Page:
042017 Tourism: Some see missed opportunity in ACC golf tourney
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Tourism: Some see missed opportunity in ACC golf tourney

By Nikki Best

The tournament’s heating up, boys.

The Reserve Golf Club hosted the NCAA Atlantic Coast Conference women’s golf championship over the weekend. This is the first time the women’s championship was held outside of North Carolina in nine years.

“When we found out we were going to host, it was very exciting,” Ellen Miller, club member and volunteer coordinator, said. “We wanted to engage our members.”

The North Carolina-based ACC relocated all its championships after the state legislature passed a law restricting use of bathrooms by transgender people. Sedgefield Country Club in Greensboro, N.C., was the chosen venue of the tournament before The Reserve was tapped. Both courses are owned by McConnell Golf.

“This week the whole championship venue started coming alive,” Miller said.

Signage from the ACC, an oversized golf ball and oversized, portable outdoor viewing screens rolled in last week. Each morning of play the golf carts were staged on the yard next to the club house and the volunteers showed up a half hour to one hour early to set up their carts and double check everything, Miller said.

“I’m so proud of the members,” she said. “It’s wonderful to see the members all come together.”

The almost 400-member Reserve Club opened in 1998 and is no stranger to hosting tournaments. Over the years it has hosted several other golf events like the South Carolina Open, Carolinas PGA Section Championships, Carolina Women’s Amateur and others. Miller recruited 84 volunteers for the event. Donald Clement, director of golf at the club, believes the event went off without a hitch thanks to help from the Sedgefield team.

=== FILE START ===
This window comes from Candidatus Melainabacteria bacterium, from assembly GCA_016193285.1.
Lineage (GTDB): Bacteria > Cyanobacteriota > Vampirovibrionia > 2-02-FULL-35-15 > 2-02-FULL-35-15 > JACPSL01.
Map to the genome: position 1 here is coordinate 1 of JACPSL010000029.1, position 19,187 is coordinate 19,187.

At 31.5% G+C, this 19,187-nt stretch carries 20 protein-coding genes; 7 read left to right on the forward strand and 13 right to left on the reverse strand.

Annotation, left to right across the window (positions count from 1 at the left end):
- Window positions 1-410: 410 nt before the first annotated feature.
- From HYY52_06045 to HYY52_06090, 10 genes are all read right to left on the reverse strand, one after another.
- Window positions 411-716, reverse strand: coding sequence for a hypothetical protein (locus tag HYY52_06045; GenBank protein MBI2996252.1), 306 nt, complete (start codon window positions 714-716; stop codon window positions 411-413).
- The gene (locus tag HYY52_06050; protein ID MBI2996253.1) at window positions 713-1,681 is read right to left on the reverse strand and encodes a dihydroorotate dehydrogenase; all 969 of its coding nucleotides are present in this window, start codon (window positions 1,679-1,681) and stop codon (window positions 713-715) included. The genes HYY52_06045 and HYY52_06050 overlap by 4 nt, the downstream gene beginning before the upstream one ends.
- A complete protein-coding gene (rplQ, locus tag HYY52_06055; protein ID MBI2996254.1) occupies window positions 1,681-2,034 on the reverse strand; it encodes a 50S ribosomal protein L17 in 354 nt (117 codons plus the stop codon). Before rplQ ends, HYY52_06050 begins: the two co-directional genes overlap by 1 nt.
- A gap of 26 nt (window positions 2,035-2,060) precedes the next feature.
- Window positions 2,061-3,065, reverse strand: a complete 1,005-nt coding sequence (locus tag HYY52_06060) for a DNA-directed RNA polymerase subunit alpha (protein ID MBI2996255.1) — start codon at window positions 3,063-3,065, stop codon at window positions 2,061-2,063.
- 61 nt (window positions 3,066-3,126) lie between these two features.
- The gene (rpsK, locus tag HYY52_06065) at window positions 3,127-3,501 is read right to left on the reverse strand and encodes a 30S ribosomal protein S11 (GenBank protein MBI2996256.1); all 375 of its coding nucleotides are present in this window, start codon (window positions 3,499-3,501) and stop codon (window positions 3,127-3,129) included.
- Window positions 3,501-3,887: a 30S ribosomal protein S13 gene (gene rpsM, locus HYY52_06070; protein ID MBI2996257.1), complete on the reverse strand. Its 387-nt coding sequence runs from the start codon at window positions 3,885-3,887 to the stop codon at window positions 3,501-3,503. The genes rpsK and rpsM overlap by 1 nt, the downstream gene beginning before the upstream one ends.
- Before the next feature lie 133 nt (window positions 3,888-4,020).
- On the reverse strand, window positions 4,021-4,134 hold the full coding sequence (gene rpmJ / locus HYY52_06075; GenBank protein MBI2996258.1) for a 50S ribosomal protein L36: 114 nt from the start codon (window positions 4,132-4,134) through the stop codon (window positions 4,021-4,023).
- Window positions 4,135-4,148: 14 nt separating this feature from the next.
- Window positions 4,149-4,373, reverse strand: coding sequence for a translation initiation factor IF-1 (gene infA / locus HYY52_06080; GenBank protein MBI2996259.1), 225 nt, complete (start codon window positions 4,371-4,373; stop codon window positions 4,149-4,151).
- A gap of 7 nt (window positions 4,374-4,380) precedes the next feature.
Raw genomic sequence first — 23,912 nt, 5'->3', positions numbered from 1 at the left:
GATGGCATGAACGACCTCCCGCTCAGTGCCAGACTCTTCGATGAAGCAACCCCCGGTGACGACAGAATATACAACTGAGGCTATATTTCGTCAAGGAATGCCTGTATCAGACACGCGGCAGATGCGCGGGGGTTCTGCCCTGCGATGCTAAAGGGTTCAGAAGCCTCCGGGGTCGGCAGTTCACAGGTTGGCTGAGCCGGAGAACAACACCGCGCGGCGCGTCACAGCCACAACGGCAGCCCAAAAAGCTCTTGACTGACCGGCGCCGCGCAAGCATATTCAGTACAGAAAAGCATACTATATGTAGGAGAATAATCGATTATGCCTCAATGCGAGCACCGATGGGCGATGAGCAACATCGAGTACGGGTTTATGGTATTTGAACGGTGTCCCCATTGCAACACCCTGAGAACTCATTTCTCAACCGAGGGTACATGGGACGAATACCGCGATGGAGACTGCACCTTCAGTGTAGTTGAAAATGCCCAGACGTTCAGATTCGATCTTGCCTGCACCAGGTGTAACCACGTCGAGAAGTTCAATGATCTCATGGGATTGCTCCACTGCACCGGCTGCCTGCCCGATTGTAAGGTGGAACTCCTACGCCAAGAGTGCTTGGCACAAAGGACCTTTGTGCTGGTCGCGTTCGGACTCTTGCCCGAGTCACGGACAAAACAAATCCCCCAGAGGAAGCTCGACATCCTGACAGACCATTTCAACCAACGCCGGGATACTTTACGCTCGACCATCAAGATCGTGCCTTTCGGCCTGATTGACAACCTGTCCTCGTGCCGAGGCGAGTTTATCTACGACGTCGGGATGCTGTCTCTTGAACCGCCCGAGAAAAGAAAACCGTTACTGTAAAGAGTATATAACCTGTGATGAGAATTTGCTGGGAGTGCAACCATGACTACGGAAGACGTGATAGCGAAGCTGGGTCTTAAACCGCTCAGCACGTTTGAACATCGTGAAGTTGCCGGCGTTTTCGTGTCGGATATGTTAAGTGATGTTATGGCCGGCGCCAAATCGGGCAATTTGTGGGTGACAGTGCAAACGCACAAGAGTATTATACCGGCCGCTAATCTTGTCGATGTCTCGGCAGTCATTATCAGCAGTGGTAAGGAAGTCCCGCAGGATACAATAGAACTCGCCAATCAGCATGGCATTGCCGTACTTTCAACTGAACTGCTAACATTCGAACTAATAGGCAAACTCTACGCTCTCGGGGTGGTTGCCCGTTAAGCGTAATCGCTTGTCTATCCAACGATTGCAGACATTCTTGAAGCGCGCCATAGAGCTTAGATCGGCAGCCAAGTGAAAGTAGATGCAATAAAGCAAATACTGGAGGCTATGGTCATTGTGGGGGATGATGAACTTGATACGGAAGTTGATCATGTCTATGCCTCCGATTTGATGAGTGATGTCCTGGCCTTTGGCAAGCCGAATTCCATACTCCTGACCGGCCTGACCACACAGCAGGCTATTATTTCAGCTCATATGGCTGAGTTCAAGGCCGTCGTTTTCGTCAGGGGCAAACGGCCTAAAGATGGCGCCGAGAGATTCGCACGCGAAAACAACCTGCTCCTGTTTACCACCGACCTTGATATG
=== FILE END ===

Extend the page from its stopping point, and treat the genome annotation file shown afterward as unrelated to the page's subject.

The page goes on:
“We would love to do this again, whether we get to, that’ll be up to the ACC,” he said.

Absent from the tournament was any representation of Georgetown County and the Tourism Management Commission.

“I’m a little disappointed,” Clement said. “I thought we’d have gotten a little more coverage.”

That’s not to say there was no media coverage. The ACC Channel and ESPN 3 broadcast live coverage each day of play. Leona Maguire, the world’s top-ranked woman amateur, led Duke to the title.

Bob Seganti is chairman of the Tourism Management Commission and director of golf operations at Caledonia Golf and Fish Club and True Blue. He said the ACC championship was not on the commission’s radar.

“Honestly, I’m about as invested in the golf business as you can get,” Seganti said. “From a golf standpoint, I wasn’t even aware that event was coming into town.”

Caledonia and True Blue hosted the Palmetto High School Golf Championship the same weekend. Seganti says the golf marketplace in the greater Myrtle Beach area was largely unaware of the ACC tournament in Pawleys Island.

“It’s certainly pro-golf and pro-tourism, but honestly it wasn’t intentional,” he said. “No one from The Reserve Club or Georgetown County approached us to help promote that event.”

The county has been more active in promoting a series of bass fishing tournaments that have been staged from its Campbell Boat Landing on the Sampit River in Georgetown. It sought the commission’s help in funding ads for the Bassmasters Elite event last spring.

The commission also has a partnership with courses that belong to the Waccamaw Golf Trail to promote play by vacationers.

If the ACC was a missed opportunity, the county was offered a mulligan by the NCAA. It announced this week that the men’s golf regional will be held at the TPC Myrtle Beach course in Murrells Inlet in 2019. It’s one of several events coming to the state.

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